WASHINGTON — The number of motorcycle accidents in the U.S. is down by almost a third in five years, according to a new study that finds Americans are being more vigilant about the safety of their vehicles.
The Center for Disease Control and Prevention and the U,S.
Department of Transportation’s Office of Highway Safety and Motor Vehicles (OSHMMV) released a study this week that shows motorcycle fatalities are down 7.5 percent since 2011, but there is still much work to be done.
The study says the number of accidents has fallen by about 2,600 since 2008, but the number and severity of the crashes are still alarming.
The study is the first to use data from the Centers for Disease Status and Prevention (CDC) and the National Highway Traffic Safety Administration (NHTSA) to examine motorcycle safety trends since 2012, and finds that the number has decreased by a total of 19,800 motorcycle crashes between 2011 and 2016.
The most common reasons for motorcycle crashes, according the study, were riding a motorcycle while intoxicated, riding while distracted, riding in a way that distracted others, and riding a vehicle without proper training.
While the study does not say what the causes are behind the drop in accidents, one possibility is that increased awareness of the risks of riding a bike while intoxicated and distracted.
According to the study , the U-shaped curve is caused by the Unexplained Death Rate (UDR) , a statistical measure of motor vehicle crashes.
It measures the number that are due to unknown causes.
The UDR is much lower in the motorcycle industry because it is much easier to measure injuries than to determine the actual number of deaths, said Sarah Tishkoff, assistant director of the UDR program at CDC.
According the CDC, the UDDR for motorcycle deaths is 4.6 per 100,000 riders.
If you’re riding a Harley Davidson, that would be 1,800 fatalities.
But even when looking at the UDR as a percentage of all motorcycle crashes the study finds that motorcycles accounted for only 0.3 percent of all crashes in 2016.
The average age of riders is over 50, and the median age is under 40.
“It’s an interesting finding,” said Tishko.
“But the reason it is interesting is because we know the average age is higher than the average number of fatalities.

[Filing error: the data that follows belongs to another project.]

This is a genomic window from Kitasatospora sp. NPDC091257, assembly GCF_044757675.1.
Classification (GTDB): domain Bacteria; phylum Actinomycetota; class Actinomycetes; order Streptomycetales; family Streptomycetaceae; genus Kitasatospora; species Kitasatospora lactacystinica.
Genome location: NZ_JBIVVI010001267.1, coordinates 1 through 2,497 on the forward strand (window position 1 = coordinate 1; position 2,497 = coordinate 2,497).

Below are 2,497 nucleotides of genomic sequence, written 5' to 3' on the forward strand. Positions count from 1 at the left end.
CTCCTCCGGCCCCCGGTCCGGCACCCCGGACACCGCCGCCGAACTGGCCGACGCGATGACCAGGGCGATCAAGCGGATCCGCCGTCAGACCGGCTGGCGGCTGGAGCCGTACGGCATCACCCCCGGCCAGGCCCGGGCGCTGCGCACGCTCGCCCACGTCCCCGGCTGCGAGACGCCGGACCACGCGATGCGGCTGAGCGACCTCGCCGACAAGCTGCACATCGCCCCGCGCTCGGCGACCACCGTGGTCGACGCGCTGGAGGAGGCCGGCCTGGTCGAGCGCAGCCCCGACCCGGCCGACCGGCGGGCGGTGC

And we also know the age is a lot higher than what we would expect if we just looked at the number.
So we also have to be looking at that.”
The study found that motorcycles are responsible for about a third of all deaths in the country, but only about a quarter of all accidents.
And it’s not just that the industry has a low death rate.
There are also some other safety issues that have caused motorcycle accidents to rise, including the high number of people who drive without helmet, and a large number of older people who don’t have enough training.
“The main concern is that people who are younger than 65 have to make some difficult choices,” said Chris Stott, director of safety studies at the Center for Injury Research and Policy at the University of Colorado.
“I don’t think the average motorcycle rider is going to be the next driver of a drunk or distracted driver.
They are not.”
While the USDR is higher in the industry, the number is still far too low to cause any major impact on the number or severity of motorcycle crashes.
According Stott , it is too early to know if the drop is due to changes in motorcycle safety practices or to changes over the last five years in the way motorcycles are being sold.
It is also too early for the industry to say if there is an increase in the number, or whether people are using safer motorcycles.
In the meantime, Stott said it is important that riders and the communities they ride in are aware of the importance of motorcycle safety.
“I think that’s where we really need to start looking at our communities,” he said.
“What are we doing to improve the safety for ourselves and our children?”
Read the full study: https://www.cdc.gov/ojp/dsn/dsnr/2017/wp/2017-06-16-pv-study-report-motorcycles-dangers.pdf#axzz2eZxqWgMStott said he is particularly concerned about motorcycle helmet use, because the helmet provides protection against head and neck injuries and the helmet can be very effective at helping prevent other injuries, such as burns, cuts, and fractures.
He said helmet use is an important issue because it affects people of all ages and levels of riding ability.
“A lot of the people who have a problem with helmets are not really very well-trained,” he told WTOP.
“They may be riding without a helmet, but they might have one or two riders.
And they have a low level